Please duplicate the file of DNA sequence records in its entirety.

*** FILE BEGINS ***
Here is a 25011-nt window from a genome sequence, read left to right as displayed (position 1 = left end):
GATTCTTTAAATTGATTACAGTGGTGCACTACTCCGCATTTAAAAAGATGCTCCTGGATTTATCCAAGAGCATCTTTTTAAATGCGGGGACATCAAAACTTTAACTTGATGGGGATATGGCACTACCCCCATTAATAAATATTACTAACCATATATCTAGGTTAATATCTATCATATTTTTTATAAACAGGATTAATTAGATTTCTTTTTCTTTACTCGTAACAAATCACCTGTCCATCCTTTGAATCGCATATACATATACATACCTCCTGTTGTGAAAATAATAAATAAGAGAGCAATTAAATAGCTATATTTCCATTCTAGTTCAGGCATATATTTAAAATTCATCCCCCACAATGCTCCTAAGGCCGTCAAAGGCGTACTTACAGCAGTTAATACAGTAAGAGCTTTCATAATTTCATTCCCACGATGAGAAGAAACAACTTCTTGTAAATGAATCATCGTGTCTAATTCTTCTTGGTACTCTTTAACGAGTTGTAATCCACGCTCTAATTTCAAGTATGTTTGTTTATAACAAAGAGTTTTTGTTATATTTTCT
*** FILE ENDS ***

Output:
Here is a 25011-nt window from a genome sequence, read left to right as displayed (position 1 = left end):
GATTCTTTAAATTGATTACAGTGGTGCACTACTCCGCATTTAAAAAGATGCTCCTGGATTTATCCAAGAGCATCTTTTTAAATGCGGGGACATCAAAACTTTAACTTGATGGGGATATGGCACTACCCCCATTAATAAATATTACTAACCATATATCTAGGTTAATATCTATCATATTTTTTATAAACAGGATTAATTAGATTTCTTTTTCTTTACTCGTAACAAATCACCTGTCCATCCTTTGAATCGCATATACATATACATACCTCCTGTTGTGAAAATAATAAATAAGAGAGCAATTAAATAGCTATATTTCCATTCTAGTTCAGGCATATATTTAAAATTCATCCCCCACAATGCTCCTAAGGCCGTCAAAGGCGTACTTACAGCAGTTAATACAGTAAGAGCTTTCATAATTTCATTCCCACGATGAGAAGAAACAACTTCTTGTAAATGAATCATCGTGTCTAATTCTTCTTGGTACTCTTTAACGAGTTGTAATCCACGCTCTAATTTCAAGTATGTTTGTTTATAACAAAGAGTTTTTGTTATATTTTCT